Chicago Human Rhythm Project Presents JUBA! MASTERS OF TAP AND PERCUSSIVE DANCE Review –Too much is never enough! HIGHLY RECOMMENDED, Watch for week-long Rhythm World 2020 next July.
How fortunate to experience two nights of the week-long JUBA! celebration of all things related to tap and percussive dance--Tuesday, July 23, and Thursday, July 25, 2019. Two famous ensembles performed each night, culminating with Stone Soup Rhythms, resident Chicago Human Rhythm Project (CHRP) group. Keeping to traditions of tap dance, the performances featured soloists or small ensembles often sparring for the best performance of the evening.
Chicago Human Rhythm Project Spotlights Local Tappers – 333 & Friends
By Way of Taps: A J Dilla Tribute by 333 & Friends was first up with a hip-hop twist. A J Dilla is, in this writer’s view an innovative musician and producer who excelled at hip-hop, blending it with jazz and creating haunting rhythms that fed the choreography. 333 & Friends is a Chicago group founded and led by Nico Rubio, whom we learn in the program notes are all either actual family or Tap Family who grew up dancing together. For this reviewer the most jaw-dropping was the dancing of Zayvion Rubio, nephew of Nico. Though a boy, he performs at the same top level of his adult family with the charisma and charm of a pro.
By Way of Taps: A J Dilla Tribute
333 & Friends
Artistic Director: Nico Rubio
Music: Variety of songs or samples produced or used by J Dilla
Composer: James Dewitt Yancey (aka J Dilla)
DJ’d by: Nico Rubio
Choreography: Nico Rubio with improvisation by the dancers
Dancers: Dani Borak, Donnetta Jackson, George Patterson III, Martin “Tre” Dumas III, Nico Rubio,
Sean Kaminski, Star Dixon, Zayvion Rubio, Time Brickey
CHR Project Brings a Brush of Broadway to Chicago
CHR Project premiered their new work VIRTUOSO! Moving seamlessly from one musical inspiration to another—imagine clapping hands, tango, Vivaldi’s Four Seasons, Queen, and others—CHR led us to new rhythmic inspirations. Experiencing the lively and lush music of Vivaldi’s Four Seasons through tap added another dimension to this Baroque music.
Artistic Director: Charles Renato
Choreography: Charles Renato
Costume Design: Alvarenga Design
Dancers: Rebecca Cannaday, Taytum Buford, Eric Decaminada, Vikas Arun, Tamii Sakurai, Charles Renato
Co.MMIT Creates an Enveloping Aura of Mysticism
Essentials is based on inspiration from a steel hand pan drum--not a large steel drum played with drumsticks or mallets, but a small steel drum formed of two metal half-shells glued together, tapped to produce differing notes with the hand or a small mallet.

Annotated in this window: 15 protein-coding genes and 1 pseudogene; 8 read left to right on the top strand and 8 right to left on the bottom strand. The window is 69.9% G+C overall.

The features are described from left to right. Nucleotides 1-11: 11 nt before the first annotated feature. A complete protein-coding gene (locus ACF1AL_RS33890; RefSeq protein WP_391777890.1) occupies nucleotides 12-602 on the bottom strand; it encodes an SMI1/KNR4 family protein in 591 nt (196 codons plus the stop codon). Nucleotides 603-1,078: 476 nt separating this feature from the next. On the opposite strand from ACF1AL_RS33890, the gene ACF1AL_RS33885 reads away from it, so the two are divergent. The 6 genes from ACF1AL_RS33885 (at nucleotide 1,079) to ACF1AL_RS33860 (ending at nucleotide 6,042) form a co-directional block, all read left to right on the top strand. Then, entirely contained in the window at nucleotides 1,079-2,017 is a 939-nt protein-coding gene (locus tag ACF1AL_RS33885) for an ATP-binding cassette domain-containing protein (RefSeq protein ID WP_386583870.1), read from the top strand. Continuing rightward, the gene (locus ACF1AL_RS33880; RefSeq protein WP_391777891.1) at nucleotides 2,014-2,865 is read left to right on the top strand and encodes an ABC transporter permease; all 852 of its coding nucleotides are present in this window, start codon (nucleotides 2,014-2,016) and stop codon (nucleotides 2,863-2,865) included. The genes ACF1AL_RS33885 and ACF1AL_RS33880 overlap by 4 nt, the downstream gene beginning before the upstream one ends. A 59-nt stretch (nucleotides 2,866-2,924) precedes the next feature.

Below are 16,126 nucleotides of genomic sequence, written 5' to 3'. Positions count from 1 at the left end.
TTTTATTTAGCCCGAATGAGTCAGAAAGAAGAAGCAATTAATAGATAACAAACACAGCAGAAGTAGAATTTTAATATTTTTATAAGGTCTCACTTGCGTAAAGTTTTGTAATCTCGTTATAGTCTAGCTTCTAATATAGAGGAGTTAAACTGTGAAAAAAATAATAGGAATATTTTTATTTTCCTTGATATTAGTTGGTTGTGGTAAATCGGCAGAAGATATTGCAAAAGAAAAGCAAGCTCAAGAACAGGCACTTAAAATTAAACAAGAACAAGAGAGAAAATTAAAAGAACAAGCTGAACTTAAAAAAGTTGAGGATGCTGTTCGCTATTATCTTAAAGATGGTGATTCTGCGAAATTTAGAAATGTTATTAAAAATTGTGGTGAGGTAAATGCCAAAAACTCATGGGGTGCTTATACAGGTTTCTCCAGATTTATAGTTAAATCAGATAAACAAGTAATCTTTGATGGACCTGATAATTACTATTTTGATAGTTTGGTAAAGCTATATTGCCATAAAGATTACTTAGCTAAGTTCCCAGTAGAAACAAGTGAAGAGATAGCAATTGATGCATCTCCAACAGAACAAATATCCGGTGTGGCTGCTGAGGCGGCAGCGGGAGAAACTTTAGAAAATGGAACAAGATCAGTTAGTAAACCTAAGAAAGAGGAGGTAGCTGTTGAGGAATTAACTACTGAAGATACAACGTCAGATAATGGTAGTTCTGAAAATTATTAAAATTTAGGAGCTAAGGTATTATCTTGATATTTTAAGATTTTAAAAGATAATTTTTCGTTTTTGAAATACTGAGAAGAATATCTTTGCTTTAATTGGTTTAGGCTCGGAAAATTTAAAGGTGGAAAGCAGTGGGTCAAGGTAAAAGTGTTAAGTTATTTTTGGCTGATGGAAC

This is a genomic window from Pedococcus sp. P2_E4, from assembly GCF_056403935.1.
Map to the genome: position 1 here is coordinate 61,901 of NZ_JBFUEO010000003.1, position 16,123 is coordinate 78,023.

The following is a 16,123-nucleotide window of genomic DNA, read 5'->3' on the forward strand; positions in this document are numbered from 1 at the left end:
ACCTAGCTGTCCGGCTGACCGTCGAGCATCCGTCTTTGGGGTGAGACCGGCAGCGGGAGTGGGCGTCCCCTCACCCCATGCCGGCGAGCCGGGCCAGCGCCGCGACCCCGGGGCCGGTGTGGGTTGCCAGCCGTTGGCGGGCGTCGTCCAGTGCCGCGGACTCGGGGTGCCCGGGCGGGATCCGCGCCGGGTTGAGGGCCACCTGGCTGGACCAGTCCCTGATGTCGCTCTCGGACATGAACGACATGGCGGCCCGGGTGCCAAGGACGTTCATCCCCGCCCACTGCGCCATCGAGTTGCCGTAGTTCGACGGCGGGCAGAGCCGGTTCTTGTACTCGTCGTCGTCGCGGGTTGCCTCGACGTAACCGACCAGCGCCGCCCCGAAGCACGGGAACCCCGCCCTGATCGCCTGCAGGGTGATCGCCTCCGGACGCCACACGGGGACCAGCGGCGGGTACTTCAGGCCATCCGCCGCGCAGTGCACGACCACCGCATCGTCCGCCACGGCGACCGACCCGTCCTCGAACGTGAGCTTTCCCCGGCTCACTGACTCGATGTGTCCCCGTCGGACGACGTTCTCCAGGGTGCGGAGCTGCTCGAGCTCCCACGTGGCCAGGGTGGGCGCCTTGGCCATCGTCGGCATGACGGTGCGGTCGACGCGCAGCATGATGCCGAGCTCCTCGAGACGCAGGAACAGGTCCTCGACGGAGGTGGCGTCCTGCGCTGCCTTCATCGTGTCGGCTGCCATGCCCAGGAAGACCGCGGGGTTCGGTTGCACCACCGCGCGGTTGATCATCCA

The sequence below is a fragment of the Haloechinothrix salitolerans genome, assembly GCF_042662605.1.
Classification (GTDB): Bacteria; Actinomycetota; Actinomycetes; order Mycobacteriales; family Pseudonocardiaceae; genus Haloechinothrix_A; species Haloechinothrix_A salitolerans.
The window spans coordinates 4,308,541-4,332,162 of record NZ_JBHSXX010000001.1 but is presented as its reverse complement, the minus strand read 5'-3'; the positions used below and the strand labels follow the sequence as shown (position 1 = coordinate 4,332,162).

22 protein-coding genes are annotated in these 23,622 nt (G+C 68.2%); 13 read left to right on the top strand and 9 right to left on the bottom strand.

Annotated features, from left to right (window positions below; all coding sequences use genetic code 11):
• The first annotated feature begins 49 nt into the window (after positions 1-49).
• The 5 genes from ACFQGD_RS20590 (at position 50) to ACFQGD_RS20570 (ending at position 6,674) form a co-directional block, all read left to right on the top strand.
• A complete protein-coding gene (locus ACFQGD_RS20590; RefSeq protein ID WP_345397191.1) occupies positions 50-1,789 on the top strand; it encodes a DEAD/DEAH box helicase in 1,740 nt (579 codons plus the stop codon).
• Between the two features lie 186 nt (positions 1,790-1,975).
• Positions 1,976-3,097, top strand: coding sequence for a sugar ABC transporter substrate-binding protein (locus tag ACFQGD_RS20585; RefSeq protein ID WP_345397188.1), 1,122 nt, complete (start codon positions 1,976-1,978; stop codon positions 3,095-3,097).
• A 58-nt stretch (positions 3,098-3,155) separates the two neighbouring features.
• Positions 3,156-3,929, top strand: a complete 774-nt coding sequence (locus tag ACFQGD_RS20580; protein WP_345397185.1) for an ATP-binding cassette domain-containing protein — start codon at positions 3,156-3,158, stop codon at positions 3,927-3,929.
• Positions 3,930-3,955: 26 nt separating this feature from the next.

Janas’s Essentials—a world premiere—starts with something of a ceremony,, with black hooded and robed dancers surrounding the hand drum, stage left. A meditative tap on the drum signifies the beginning of each piece. Soloists and ensembles disrobe and move to center and right stage to perform and then return to the meditative circle. The opening solo by Janas, wild and happy, and all the performances, solo and ensemble, contrast sharply to the stage left meditation. It’s not difficult to understand the ensemble’s message that both dance and spiritual thought are life essentials.
Artistic Director: Jason Janas
Original music composed by Jason Janas
Costume design: Bianca Janas
Choreography: Jason Janas
Dancers: Jason Janas, Shawn Kurilko, Michelle May, Jeffrey Dawson, Ryan Vettel, Savanah Dynkowski
Stone Soup Rhythms Take Tap in a New Direction
Dani Borak, who had choreographed many Stomping Grounds works and who will be leaving the group had eleven of his pieces performed by the Co.MMIT ensemble. The eleventh piece was a Borak solo to the complex rhythm of Piazolla’s Tango, attacking the music with counter points and syncopation.
The final three works, Alien/Rytme/Fusion combine modern dance and ballet with tap—something we have seen from Borak before. There is floor work, with and without tapping, stressing the modern dance agenda. Even a ghostly modern dance soloist appears, all in white, performing like a Lipizzaner among the black-clad Friesians. Is this the future of tap dance? For this reviewer, these three works were breath taking partially because they stood in such contrast with the previous three ensembles and were executed with such precision and emotion. This was a showcase of how fluid dance moves integrated into hard percussive rhythm expand the vocabulary of the tap art.
Stone Soup Rhythms
Choreography: Dani Borak
Costumes: Daniel Borak & Cast
Dancers: Jessica Tenbusch, KJ Sheldon, Megan Davis, Tristan Bruns, Time Brickey, Davon Suttles,
Matt Pospeshil, Daniel Borak
Performances were hosted at the Dance Center of Columbia College Chicago, an intimate venue with a large tap stage.
JUBA! MASTERS OF TAP AND PERCUSSIVE DANCE is part of Chicago Human Rhythm Project’s annual festival, Rhythm World. For more information, visit their website.
Photos credit: J. Alice Jackson
Editor’s Note: Read the related story - Chicago Human Rhythm Project RHYTHM WORLD Preview – Meet LANE ALEXANDER Founder and Director
Reviewer Ann Boland is committed to Chicago theater. Involved in the audience since the early 80’s, she’s witnessed firsthand the rise of our theater scene, our exceptional local talent, and the vigor of each new generation. Ann handles public relations for authors and works on programs to help seniors with neurological movement disorders. Please visit her website for more information.
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